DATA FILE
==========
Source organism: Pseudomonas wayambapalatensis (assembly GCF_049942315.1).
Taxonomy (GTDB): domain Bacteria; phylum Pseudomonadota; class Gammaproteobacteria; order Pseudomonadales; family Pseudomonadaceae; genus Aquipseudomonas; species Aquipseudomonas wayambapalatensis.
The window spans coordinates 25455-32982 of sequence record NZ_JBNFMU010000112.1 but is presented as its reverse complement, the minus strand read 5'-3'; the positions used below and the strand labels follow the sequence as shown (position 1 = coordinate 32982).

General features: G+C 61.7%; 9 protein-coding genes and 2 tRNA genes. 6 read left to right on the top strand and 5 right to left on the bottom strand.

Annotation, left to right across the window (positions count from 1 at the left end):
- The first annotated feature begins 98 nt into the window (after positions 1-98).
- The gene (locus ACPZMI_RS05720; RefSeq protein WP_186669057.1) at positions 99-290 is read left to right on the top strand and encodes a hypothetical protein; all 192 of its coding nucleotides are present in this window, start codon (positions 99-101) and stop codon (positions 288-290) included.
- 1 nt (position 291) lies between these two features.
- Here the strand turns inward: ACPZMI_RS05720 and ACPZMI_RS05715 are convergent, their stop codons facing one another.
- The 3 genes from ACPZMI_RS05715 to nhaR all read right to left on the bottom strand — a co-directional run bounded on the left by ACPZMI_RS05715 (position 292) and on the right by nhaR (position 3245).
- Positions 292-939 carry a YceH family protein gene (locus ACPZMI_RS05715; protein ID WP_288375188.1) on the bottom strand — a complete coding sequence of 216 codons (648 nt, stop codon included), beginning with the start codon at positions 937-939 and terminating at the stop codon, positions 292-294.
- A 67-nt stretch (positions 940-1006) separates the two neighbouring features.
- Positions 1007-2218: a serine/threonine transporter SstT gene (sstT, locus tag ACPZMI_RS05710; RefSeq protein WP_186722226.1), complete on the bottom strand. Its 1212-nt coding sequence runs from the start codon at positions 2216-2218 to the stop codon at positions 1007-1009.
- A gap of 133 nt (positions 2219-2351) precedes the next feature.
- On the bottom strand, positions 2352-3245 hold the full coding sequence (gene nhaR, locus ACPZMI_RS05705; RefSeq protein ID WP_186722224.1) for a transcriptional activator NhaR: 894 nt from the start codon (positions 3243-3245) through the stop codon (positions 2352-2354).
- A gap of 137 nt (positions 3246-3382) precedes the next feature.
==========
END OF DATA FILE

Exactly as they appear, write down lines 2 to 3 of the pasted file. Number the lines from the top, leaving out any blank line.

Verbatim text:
Taxonomy (GTDB): domain Bacteria; phylum Pseudomonadota; class Gammaproteobacteria; order Pseudomonadales; family Pseudomonadaceae; genus Aquipseudomonas; species Aquipseudomonas wayambapalatensis.
The window spans coordinates 25455-32982 of sequence record NZ_JBNFMU010000112.1 but is presented as its reverse complement, the minus strand read 5'-3'; the positions used below and the strand labels follow the sequence as shown (position 1 = coordinate 32982).